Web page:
Album Review: Big Grams, ‘Big Grams EP’

Big Grams Big Grams EP
(Epic Records – September 25, 2015)
(Hip Hop, Rap, Electronic)
Review by Brandon Foster

“I was never just a rapper; the music on the radio, those are just rappers. My last record was being called ‘indie,’ and I didn’t even know what the f— indie was. But then, I was doing all the festivals and was like, ‘Shit, if this is indie, then that’s where I want to be.’”- Big Boi

It has been almost 10 years since OutKast dropped an album. Other than a few appearances on tracks from Andre 3000, Big Boi is carrying the OutKast flag by himself. Releasing one of the best albums of the decade in Sir Lucious Left Foot: The Song of Chico Dusty and the super underrated follow up Vicious Lies and Dangerous Rumors, Daddy Fat Sax is nothing short of impressive as a solo artist. Three years after his last album, Big Boi has new material. But this time, he hooks up with Indie darlings Phantogram. Phantogram is an electronic rock duo from Greenwich, New York consisting of Josh Carter on guitar and Sarah Barthel as the keyboardist and lead vocalist. Their 2014 release Voices is a great album of plush electro arrangements, centered around ethereal concepts. Big Boi and Phantogram is not just a connection that fell from the sun. The duo actually appear on Big Boi’s last solo album on a few cuts. Big Boi actually found out about the band through a pop up ad and then proceeded to connect and record with them. After 3 years of working together, they finally decided to form in Voltron fashion under the moniker Big Grams. While Big Boi has been outside the box musically since 1996 (when he and Andre 3000 recorded ATLiens) this does not feel like anything farfetched but it is weird to see him in another group with other people not named Andre 3000 or any other Dungeon Family affiliates. But, the weirdness wears off quick.

The EP kicks off with “Run for Your Life” which is filled with a soft ticking drum beat and then the keyboards and guitar come in sounding like something that would be played in a nightclub on Mars. While Carter produces most of the EP and the Phantogram sound is interjected in it, this is still a Big Boi project because he is not sacrificing any of his lyrical acrobatics in lieu of the production – a great example is in lines like “It’s here ‘til I’m dead I ain’t even trying to play house/Apartments, a condo, my mentality is complex/Fresh out the projects how’s your conscious?” Track number 2 “Lights On” sounds like a morning after a drunk fueled night. Barthel leads this track and details the type of night she has had.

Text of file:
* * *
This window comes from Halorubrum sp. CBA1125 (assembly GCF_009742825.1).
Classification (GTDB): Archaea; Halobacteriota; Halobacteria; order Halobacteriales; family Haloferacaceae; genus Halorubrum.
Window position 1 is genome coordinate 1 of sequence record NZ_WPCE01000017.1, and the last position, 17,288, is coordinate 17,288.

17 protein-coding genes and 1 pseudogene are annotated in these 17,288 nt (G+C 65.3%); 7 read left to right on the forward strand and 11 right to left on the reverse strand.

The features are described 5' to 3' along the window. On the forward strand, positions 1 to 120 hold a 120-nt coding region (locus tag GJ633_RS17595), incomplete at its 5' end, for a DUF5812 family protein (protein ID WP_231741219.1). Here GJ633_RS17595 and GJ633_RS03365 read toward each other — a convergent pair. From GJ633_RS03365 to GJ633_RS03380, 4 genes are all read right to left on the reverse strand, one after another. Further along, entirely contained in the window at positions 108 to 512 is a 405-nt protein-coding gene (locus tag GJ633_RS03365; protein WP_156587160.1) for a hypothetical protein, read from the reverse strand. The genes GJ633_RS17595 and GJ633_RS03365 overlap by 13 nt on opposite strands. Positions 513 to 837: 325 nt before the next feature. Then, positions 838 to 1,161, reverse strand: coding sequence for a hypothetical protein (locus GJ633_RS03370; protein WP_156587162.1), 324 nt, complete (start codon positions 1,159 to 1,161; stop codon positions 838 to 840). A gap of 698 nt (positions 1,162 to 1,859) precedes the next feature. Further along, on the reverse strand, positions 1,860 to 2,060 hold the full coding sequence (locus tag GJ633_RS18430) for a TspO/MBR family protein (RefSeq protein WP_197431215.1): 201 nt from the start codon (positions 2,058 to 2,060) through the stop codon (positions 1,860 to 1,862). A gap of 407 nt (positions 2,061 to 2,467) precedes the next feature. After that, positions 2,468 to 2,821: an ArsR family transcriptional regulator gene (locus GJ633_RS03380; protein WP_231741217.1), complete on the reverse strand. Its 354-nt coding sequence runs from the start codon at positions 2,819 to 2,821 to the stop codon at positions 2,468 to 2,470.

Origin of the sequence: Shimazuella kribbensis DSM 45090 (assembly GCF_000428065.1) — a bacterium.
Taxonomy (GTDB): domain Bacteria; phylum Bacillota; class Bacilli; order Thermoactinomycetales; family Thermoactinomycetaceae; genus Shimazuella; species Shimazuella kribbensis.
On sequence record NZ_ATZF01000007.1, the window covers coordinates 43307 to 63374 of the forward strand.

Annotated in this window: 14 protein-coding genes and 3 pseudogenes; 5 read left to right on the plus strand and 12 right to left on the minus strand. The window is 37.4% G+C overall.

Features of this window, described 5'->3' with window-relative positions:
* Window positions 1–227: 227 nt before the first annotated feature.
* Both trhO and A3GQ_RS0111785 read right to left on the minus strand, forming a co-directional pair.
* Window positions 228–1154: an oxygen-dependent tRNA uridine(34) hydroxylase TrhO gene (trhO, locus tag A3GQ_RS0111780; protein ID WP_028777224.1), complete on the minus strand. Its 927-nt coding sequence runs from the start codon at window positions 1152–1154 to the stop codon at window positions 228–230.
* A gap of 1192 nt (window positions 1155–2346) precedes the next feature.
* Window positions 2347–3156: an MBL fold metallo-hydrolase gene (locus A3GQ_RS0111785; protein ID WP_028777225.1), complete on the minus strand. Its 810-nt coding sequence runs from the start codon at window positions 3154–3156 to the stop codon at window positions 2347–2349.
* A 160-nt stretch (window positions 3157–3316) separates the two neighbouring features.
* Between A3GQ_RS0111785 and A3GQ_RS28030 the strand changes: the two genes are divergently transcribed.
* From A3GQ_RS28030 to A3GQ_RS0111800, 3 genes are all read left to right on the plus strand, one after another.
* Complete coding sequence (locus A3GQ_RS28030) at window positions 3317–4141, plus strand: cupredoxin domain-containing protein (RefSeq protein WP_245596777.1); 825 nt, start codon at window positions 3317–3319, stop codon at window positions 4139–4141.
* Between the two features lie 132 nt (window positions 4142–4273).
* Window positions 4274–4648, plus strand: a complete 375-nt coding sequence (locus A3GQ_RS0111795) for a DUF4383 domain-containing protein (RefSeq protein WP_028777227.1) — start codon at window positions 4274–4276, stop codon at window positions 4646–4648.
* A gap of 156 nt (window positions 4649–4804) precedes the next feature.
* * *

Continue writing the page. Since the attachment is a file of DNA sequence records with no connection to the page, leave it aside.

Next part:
“Fell in the Sun” has a strong indie pop feel to it. This is the official single that was released off the EP and for good reason. This is a dope ass record. Yeah, it kind of sounds like something that probably could be played on the video game “Kingdom Hearts” but Big Boi rides this beat like a Cadillac de Ville rolling on the highway. His flow is hard but he straight owns the beat with it. Even Barthel knows what they are working with when she says they “Dealt this dope from ATL to New York.”

Out of 7 tracks, Carter produces 5 of them. The last song “Drum Machine” was produced by Skrillex but the highlight of the album “Put It on Her” is produced by 9th Wonder. “Put It on Her” is definitely the most hip-hop sound you get off the EP and Big Boi spazzes on the beat with just dope line after dope line. However, Phantogram finds a way to fit perfectly on the song as Carter actually raps alongside Big Boi on the track in an alien voice and straight murks it.

The only guests that appear vocally outside of Big Grams is the best group in hip-hop right now, Run The Jewels on the smooth yet barbaric “Born to Shine”. Killer Mike comes in on some super-duper ignorant and braggadocios shit on the first verse comparing himself to Ric Flair and quoting bible verses, so sick. Seems like it will be hard for anybody to come behind him and then El-P comes in spouting off these sick metaphors that take 5 listens to get and just makes me SMH. After all that, you wonder how Big Boi is going to top them and then he comes in on some fly pimp shit filled with crazy old school r&b references that make you laugh and recognize just how sick Daddy Fat Sax is as a lyricist. This was definitely a lyrical showcase to the highest order.

This musical matrimony works and due to the nature of EP’s, leaves you wanting more. Big Grams work perfectly together and the combination never feels unnatural or out of place throughout the EP. The major aspect to take from this is it is original and fresh. No project sounds like this one. Every track has a picture. Barthel said that they wanted you to feel like you’re having sex on mushrooms and that you can’t tell if you’re on acid or dreaming. The EP truly flows like that. It is trippy, funky, hard, and groovy all at the same time – none of which are mutually exclusive.

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